Joy as Coltishall PRU is set to be saved
The chairman of the governors at North Norfolk's only school for children with behavioural problems has warmly welcomed a Norfolk County Council decision to spare it from the axe.
The Douglas Bader Pupil Referral Unit (PRU) at Coltishall was understood to be under threat as part of an overhaul of the system which is currently going through a period of consultation.
But on Saturday the council confirmed that Coltishall, Norwich, Great Yarmouth and King's Lynn PRUs were likely to be retained, with the one at Elm Road, Thetford to close.
Brian Hannah, county councillor for Sheringham and chairman of Douglas Bader PRU, said: 'I'm delighted for our area and for the youngsters. Keeping it open will make such a big difference, not just in terms of travel times.'
The news came as the Norfolk Association of Secondary Headteachers (Nash) demanded a council rethink of the proposals to move from five PRUs to three short stay schools and one 'hard to place' centre.
And three current heads of PRUs in Norfolk also called on the council to keep things as they are.
Alison Thomas, cabinet member for children's services, said the council wanted to work more closely with schools to keep youngsters in mainstream education - using the four bases for short-stay 'cooling off' spells.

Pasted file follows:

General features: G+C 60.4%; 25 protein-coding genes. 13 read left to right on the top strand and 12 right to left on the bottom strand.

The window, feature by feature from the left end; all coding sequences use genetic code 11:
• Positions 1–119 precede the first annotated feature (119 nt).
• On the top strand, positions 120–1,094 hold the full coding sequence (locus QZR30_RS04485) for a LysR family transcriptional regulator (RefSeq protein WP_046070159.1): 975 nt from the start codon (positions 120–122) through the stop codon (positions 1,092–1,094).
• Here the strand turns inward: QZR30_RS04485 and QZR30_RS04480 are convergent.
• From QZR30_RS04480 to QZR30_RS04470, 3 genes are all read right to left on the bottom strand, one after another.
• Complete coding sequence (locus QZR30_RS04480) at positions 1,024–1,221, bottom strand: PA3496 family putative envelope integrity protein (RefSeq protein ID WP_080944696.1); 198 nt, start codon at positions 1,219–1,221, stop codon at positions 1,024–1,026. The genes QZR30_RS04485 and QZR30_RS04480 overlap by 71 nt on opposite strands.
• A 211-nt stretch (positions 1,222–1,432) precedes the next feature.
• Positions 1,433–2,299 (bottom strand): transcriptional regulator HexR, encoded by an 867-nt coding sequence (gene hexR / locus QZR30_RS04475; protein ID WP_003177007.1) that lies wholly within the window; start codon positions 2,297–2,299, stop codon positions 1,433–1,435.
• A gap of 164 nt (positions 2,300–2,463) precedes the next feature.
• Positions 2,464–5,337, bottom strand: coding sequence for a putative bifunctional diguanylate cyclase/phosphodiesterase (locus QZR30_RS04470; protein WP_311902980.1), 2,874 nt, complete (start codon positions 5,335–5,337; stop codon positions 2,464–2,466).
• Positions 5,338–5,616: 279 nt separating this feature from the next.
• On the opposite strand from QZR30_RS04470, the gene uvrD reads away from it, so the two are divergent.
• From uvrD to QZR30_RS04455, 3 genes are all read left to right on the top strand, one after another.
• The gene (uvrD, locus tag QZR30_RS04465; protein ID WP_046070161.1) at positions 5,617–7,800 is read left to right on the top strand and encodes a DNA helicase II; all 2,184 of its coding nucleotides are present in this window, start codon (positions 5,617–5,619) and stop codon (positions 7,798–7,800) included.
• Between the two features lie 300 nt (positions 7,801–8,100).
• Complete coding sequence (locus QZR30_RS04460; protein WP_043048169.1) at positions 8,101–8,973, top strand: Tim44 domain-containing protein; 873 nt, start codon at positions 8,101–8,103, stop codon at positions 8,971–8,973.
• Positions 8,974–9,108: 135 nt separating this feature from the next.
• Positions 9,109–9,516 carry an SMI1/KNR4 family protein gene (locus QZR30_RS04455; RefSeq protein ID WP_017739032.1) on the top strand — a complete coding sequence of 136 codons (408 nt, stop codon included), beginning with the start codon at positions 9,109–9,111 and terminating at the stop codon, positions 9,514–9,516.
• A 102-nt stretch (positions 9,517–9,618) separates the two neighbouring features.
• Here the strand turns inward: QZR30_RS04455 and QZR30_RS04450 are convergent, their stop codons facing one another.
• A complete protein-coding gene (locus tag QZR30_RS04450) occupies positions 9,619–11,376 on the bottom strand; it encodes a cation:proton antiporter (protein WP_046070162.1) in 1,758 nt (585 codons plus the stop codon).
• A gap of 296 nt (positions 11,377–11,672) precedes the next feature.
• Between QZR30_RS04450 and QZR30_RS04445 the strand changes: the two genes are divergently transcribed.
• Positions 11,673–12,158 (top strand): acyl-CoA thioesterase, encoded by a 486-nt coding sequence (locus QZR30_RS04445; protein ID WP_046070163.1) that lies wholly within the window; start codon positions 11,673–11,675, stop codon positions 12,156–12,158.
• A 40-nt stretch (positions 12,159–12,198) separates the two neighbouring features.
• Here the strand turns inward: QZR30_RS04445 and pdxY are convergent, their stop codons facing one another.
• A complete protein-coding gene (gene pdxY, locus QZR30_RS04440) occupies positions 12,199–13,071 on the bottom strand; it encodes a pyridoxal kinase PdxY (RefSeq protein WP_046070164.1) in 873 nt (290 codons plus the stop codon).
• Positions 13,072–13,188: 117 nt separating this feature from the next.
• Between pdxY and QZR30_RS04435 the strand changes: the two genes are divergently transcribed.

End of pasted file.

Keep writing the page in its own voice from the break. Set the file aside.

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But Nash said the changes would:
? Increase 'already unacceptable' transport times for children
? Harm vulnerable children and have an 'impact' on families across Norfolk
? Cost the council more in transporting youngsters around the county
? Fail to take into account the expected increased demand for behaviour support.
Part of the proposal, which would save �213,000 per year, would be to have a single executive headteacher overseeing all four bases.
A paper drawn up by the PRU headteachers said: 'We are greatly concerned that the proposals put forward will reduce the capacity of children's services to respond to the inevitable growth in demand for PRU places, have a leadership system which is too distant and therefore less able to find solutions to those growing demands, and provide a less satisfactory response to schools' families' and pupils' needs than is currently in place.'
Mrs Thomas said the proposal was the result of two years of 'careful and thorough research'.
She said: 'We believe that working with schools to help prevent exclusion is in the best interests of the children concerned and provides the best value for money.
'We recognise that in some cases, exclusion will be a necessary step and under our proposal four pupil referral units would remain in operation, in Norwich, King's Lynn, Great Yarmouth and Coltishall.
'The aim is to shift the focus of these units towards making them short-stay schools, allowing excluded pupils a cooling off period and for assessments to take place to determine what the best solution would be for them, whether that is returning to their original school or taking a place in a different school.
'Specialist, long-term placements would still be available for those few pupils for whom returning to mainstream education is not deemed to be an option.'